No Native American craft for us, but I found directions for a traditional Native American “stick game” for us to play. I got the directions for making the playing pieces, plus the rules of the game from a really cool book called More Than Moccasins, which is part of an excellent series of craft/activity books called “A Kid’s Guide.” I used this book last year, too, and I got ideas for games (like the stick game, and another we played last year called hubbub), crafts (grocery sack Indian vests and Indian headbands), and food (last year we made Indian fry bread from scratch, and it was amazing!). There are tons of ideas in the book, and I’m sure we’ll keep using it until–well, I don’t even know. I can’t imagine a time we *wouldn’t* want to use it!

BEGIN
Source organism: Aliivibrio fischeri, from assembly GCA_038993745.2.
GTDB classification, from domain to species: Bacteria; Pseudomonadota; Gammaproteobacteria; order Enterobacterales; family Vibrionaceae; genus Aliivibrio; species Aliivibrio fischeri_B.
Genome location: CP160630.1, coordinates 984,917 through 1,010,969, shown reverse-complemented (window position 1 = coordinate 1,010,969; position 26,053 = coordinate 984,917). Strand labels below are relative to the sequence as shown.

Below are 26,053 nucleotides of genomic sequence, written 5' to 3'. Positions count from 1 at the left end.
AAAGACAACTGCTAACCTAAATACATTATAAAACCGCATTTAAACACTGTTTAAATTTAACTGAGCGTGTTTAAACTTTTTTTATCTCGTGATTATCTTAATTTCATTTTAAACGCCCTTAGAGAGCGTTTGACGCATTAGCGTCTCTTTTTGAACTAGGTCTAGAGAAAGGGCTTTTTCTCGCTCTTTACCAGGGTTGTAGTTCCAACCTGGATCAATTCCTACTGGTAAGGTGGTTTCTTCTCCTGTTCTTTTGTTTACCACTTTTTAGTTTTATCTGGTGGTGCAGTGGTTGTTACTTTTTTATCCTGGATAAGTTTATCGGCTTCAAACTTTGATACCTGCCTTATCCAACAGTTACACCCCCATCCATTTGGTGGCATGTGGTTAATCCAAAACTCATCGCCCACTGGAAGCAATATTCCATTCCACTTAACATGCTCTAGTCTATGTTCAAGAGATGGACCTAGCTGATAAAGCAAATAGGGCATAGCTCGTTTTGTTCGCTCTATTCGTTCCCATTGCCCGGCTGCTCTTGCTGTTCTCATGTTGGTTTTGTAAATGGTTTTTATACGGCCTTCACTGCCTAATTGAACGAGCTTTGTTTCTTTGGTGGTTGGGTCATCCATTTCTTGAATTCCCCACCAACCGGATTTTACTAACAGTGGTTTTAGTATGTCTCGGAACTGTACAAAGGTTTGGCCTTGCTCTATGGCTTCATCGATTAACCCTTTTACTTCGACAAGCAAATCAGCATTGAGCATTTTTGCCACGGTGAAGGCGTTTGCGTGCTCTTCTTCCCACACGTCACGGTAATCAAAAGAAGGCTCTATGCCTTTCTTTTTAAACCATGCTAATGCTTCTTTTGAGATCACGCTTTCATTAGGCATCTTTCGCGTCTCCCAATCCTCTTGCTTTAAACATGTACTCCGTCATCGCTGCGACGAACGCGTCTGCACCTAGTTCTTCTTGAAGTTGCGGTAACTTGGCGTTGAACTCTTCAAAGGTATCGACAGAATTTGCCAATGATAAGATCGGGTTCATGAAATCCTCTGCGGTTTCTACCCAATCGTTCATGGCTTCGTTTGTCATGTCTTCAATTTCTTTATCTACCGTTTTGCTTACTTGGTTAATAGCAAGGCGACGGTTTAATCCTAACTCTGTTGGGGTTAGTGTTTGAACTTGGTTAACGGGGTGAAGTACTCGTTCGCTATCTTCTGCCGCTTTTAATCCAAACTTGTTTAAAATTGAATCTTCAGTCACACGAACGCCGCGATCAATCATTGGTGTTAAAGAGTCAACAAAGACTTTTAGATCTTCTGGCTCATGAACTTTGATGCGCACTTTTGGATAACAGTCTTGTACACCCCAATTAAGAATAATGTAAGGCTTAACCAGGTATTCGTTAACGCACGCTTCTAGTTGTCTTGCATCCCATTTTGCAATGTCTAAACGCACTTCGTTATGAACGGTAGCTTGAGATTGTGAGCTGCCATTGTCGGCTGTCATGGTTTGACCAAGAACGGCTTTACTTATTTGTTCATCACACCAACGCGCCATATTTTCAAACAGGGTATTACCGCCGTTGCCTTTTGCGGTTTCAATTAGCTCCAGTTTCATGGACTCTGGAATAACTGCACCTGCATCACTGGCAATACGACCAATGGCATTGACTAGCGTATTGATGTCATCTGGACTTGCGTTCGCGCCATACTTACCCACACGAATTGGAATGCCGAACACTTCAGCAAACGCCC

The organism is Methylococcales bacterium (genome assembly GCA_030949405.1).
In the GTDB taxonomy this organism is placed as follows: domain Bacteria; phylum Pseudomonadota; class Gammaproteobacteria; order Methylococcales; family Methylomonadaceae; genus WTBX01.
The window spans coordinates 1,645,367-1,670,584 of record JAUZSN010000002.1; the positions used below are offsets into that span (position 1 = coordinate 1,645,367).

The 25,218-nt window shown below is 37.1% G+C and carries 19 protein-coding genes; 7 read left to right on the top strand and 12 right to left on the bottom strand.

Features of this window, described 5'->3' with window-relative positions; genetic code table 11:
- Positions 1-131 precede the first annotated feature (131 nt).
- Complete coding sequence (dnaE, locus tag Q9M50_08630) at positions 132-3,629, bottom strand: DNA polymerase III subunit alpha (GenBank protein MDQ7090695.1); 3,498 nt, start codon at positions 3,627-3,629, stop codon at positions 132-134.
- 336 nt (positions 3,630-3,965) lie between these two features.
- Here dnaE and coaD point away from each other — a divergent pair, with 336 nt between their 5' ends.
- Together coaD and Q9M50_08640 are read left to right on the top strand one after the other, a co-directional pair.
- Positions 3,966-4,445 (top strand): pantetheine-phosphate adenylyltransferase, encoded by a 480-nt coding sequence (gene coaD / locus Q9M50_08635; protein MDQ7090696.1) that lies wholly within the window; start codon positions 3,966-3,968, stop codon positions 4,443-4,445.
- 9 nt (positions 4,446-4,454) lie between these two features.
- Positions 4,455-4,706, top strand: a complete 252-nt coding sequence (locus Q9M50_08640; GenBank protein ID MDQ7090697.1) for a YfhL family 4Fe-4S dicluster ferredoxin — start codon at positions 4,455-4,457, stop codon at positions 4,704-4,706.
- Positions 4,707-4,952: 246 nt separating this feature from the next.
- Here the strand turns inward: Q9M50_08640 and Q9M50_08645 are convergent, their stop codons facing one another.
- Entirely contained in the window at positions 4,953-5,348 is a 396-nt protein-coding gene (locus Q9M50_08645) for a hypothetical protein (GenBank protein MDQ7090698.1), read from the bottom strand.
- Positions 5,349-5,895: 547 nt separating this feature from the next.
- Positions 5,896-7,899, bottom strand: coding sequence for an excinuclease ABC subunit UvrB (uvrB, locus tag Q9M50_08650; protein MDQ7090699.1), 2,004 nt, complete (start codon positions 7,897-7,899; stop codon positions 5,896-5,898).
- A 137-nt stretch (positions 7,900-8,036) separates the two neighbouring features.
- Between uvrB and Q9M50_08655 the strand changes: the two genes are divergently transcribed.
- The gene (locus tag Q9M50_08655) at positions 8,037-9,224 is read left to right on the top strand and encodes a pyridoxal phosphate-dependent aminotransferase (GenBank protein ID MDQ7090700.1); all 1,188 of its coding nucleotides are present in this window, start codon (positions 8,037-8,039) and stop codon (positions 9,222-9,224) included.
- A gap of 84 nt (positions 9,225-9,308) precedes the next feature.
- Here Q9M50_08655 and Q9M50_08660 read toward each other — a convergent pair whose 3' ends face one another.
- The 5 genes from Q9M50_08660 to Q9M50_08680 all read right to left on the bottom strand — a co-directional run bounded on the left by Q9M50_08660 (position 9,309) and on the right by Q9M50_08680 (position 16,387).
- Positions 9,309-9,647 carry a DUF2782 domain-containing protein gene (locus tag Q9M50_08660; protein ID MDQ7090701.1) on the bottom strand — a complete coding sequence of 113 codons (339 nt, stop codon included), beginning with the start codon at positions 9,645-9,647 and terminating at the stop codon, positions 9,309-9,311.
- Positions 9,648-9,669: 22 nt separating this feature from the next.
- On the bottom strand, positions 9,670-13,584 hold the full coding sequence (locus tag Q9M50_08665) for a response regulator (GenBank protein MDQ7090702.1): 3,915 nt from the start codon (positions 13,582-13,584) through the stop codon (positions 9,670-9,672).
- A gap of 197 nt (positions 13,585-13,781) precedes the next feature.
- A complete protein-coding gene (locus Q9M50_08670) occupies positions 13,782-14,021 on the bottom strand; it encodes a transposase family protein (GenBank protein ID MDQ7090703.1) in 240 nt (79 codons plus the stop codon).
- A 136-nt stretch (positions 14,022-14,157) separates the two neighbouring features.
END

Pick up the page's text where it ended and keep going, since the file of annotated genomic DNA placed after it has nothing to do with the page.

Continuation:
Thanksgiving School–Day One

On Monday, we began our eight-day long Thanksgiving unit in school. This is one of my favorite parts of every school year. We use many of the same books every year, and some of the same crafts, but we also read new titles, and find new things to make and do. There’s also always a field trip–in Kindergarten, it was simply a trip to Macy’s (after reading Milly and the Macy’s Parade), last year a trip to Cahokia Mounds, and this year, a trip to the St. Louis Art Museum to view the pre-Columbian and Native American art on display there.

So we dove right in on Monday, starting with the reading of two books. First was The Discovery of the Americas, which is the first in “The American Story” series, an excellent selection of books that introduces early American history to children.

We also read North American Indians, a repeat from last year, but a great introduction to some of the different tribes that have lived in America.